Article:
Lakers nearly waste good work vs. Hornets

Lakers continue to get better, although they still have a ways to go.

LOS ANGELES — The Lakers won their third in a row Tuesday night, beating the New Orleans Hornets, 111-106. There's no arguing that this is a much better Lakers team than it was just six days ago, with Kobe Bryant and Steve Nash switching roles and Dwight Howard playing with a renewed enthusiasm.

However, you can't argue this point: The Lakers still have quite a ways to go to turn around their season.

Yes, the Hornets are a better team (9-7) since Eric Gordon returned from multiple knee injuries Dec. 29, and yes, they beat the Grizzlies in Memphis on Sunday. But they're still a miserable 15-30 and tied with the Phoenix Suns at the bottom of the Western Conference. They'll be the Pelicans before they see the playoffs again, but the Lakers couldn't put them away.

Even fighting for their playoff lives, the Lakers just can't stand prosperity.

It looked like they were going to run the Hornets right back to New Orleans as they shared the basketball beautifully and ended up with a season-high 34 assists leading to 39 makes. They built an 18-point lead—98-80—in the fourth quarter, but proceeded to lose their concentration and let the Hornets right back in the game.

Behind the shooting of Ryan Anderson, who hit two 3-pointers and scored 11 points, N.O. went on a dazzling 16-2 run in 2 1/2 minutes to cut the lead to one.  But Earl Clark scored inside and Steve Nash buried a 3-pointer with just more than a minute left to play to put away the game.

Coach Mike D'Antoni was happy with the win, but not happy with his team's performance.

"We shut it down too early," he said. "Actually, I thought we shut it down in the second half. You can't do that with a team that shoots 3s like they do. We were scoring a lot, and we get the tendency to think we're just going to outscore them the rest of the way. We almost paid for that."

But they didn't, thanks to a great game by Howard, who had 24 points, five steals, four blocks and four rebounds, and the remarkable Clark, who at times was the 13th man on a 12-man roster. He finished with 20 points, 12 rebounds and four assists., including the layup that turned the momentum back to the Lakers after they'd blown the big lead.

"It's great to get a win, no matter how you get it," Clark said. "We did let up on defense and turned the ball over, but we stayed with it and came away with the win."

Bryant's emergence as the Lakers' primary distributor continued Tuesday with 11 more assists, giving him 39 in three games, the most he has ever had in a three-game stretch.

"Well (the facilitator role), it's working pretty well," Bryant said with a laugh. "I just get my guys lined up in the right places and get them the ball.

"(Having two players) who can move the ball is great, because it always keeps the other team a few steps behind, which is really helpful. It's good for us emotionally because it's working, and they don't have any idea where the ball is coming from or where it's going."

Now the Lakers head to Phoenix for the first of their seven-game "Grammy trip" on Wednesday night. Pau Gasol said the timing of the Lakers turnaround is just right.

"We finally realized that we had to start playing for each other, not just for ourselves," said Gasol, who had seven points, seven rebounds and seven assists against the Hornets. "We stopped worrying who was getting how many shots and started looking to play better defense and play for the team goals, not individual goals. Sometime we still have lapses, but we have started to turn it around. Now we just have to keep it going on the road."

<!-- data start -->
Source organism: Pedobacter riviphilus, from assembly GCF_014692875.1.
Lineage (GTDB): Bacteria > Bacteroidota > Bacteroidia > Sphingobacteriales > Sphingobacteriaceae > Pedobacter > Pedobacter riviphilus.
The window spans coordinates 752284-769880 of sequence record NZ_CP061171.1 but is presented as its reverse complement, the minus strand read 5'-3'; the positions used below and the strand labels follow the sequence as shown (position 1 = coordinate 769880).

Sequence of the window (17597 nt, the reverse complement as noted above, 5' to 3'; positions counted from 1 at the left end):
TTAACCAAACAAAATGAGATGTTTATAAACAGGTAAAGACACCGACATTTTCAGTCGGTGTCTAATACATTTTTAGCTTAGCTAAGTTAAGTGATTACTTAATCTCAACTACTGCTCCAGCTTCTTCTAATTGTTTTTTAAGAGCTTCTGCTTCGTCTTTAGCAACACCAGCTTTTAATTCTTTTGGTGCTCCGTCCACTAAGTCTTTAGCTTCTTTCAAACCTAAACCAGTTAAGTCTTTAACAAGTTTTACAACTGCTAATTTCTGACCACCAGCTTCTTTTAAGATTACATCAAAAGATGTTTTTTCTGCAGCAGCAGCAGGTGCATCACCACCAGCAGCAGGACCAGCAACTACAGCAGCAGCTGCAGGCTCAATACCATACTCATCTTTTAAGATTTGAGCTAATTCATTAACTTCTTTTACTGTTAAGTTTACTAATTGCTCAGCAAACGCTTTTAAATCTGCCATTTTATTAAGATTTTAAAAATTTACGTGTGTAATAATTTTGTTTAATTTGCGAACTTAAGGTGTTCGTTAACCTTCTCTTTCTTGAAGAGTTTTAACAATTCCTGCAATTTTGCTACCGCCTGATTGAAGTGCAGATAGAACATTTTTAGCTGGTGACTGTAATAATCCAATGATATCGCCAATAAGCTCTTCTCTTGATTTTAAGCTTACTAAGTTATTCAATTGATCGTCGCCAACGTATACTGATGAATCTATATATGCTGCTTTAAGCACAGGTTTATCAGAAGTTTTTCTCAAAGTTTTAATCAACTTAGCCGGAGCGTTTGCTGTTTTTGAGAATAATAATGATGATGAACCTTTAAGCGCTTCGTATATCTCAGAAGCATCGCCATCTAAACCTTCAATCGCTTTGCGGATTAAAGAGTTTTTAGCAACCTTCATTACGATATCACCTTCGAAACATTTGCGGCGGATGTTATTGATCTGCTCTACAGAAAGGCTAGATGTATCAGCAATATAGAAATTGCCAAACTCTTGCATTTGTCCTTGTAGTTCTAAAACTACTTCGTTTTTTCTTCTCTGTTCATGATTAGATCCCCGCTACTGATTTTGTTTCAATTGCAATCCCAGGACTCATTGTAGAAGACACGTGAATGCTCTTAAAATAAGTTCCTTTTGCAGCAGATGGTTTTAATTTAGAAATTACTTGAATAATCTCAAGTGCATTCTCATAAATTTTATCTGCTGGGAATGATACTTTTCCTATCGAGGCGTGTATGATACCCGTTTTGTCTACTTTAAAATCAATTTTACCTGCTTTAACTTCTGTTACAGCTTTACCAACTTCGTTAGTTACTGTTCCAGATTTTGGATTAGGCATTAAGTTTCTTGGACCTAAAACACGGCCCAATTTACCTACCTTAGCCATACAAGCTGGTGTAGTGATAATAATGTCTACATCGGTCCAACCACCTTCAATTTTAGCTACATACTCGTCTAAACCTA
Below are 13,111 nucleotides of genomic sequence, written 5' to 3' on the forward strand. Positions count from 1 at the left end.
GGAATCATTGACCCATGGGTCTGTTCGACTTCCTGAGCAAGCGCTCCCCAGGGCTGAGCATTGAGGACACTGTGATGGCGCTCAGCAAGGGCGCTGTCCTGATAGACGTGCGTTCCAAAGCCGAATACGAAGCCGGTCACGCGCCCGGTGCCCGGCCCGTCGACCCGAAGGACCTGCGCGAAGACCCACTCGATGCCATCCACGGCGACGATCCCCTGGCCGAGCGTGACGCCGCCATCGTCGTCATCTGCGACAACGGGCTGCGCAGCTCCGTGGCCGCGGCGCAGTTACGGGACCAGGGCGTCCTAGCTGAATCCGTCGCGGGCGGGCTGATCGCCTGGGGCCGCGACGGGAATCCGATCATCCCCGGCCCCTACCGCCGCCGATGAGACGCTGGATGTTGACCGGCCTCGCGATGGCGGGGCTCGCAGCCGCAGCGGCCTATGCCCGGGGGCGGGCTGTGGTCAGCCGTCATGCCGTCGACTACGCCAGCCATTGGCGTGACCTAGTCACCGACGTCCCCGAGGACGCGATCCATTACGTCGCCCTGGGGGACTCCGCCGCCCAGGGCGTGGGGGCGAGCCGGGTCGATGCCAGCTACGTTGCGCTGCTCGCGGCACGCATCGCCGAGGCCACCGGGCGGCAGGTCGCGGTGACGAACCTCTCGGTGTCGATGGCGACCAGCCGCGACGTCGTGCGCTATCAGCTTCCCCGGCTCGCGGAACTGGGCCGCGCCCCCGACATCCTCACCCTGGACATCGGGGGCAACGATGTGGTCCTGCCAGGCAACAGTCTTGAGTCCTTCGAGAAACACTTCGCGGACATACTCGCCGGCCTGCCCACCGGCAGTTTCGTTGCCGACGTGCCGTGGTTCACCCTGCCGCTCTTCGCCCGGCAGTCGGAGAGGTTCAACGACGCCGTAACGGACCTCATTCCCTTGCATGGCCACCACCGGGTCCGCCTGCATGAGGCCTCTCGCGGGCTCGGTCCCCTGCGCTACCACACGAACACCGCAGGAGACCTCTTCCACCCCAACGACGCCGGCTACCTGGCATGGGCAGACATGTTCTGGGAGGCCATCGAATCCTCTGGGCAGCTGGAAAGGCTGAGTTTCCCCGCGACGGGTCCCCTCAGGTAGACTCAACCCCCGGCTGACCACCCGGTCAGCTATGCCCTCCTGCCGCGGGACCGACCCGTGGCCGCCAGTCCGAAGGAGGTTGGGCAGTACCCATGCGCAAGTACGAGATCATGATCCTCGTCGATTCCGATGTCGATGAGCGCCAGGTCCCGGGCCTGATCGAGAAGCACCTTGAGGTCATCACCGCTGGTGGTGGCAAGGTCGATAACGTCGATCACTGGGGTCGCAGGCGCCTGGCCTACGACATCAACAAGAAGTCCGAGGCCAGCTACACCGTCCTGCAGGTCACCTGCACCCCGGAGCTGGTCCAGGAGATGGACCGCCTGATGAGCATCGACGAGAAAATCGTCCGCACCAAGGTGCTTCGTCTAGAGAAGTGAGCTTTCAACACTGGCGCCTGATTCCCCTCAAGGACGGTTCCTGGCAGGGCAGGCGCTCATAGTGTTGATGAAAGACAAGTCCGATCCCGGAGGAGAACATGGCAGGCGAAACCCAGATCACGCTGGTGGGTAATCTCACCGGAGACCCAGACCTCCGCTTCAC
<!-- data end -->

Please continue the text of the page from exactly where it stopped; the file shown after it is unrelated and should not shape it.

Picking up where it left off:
Notes: Anderson finished with 16 points off the bench, including three 3-pointers. Gordon had 25, 16 in the first half. Antawn Jamison had another strong game off the bench for L.A. with 16 points and seven rebounds in 24 minutes. Backup point guard Steve Blake returned to the team after being out due to abdominal surgery. He finished with two points and four assists in 13 minutes.

THREE THOUGHTS

1. Kudos to the Lakers players for their willingness to subvert their egos and concentrate on team goals. With four potential Hall of Famers on the roster, that’s a lot of ego to keep under control. But ego in those players isn’t necessarily a bad thing. It’s what drives Bryant, Nash, Howard and Gasol to be great, but sometimes it’s impossible for great players to buy into the "team first" concept — especially when there’s always internal competition (usually friendly) — going on between the stars. But I think the Lakers players finally got tired of being humiliated on the court and benched or dropped from the rotation by D’Antoni, so they made the commitment to have each other's back. Even though it's only three games, it has been an impressive start to what they hope will be a run toward a championship.

2. They've accomplished very little, however, until they become a winner on the road. They have been absolutely pathetic away from Staples Center, winning just five of 20 games and they head out on the "Grammy trip" having lost their past seven road games. At 5-15, they're tied with Charlotte for the sixth-worst road record in the NBA.

3. The Hornets are a better team than their record shows, but they were never able to overcome the early-season loss of Gordon. Coach Monty Williams has his young team playing hard on every possession, and it seems as if they disrupt a lot of plays with their defensive effort. With young stars like Gordon, future stars like Anthony Davis and a roster full of talented, hard-nosed players like Anderson, the Hornets should be a solid playoff contender in the next couple of years. Williams expects a lot from his players, and it looks like he's beginning to get it on a more consistent basis. If they'd had a healthy Gordon all season, their playoff run might be happening right now.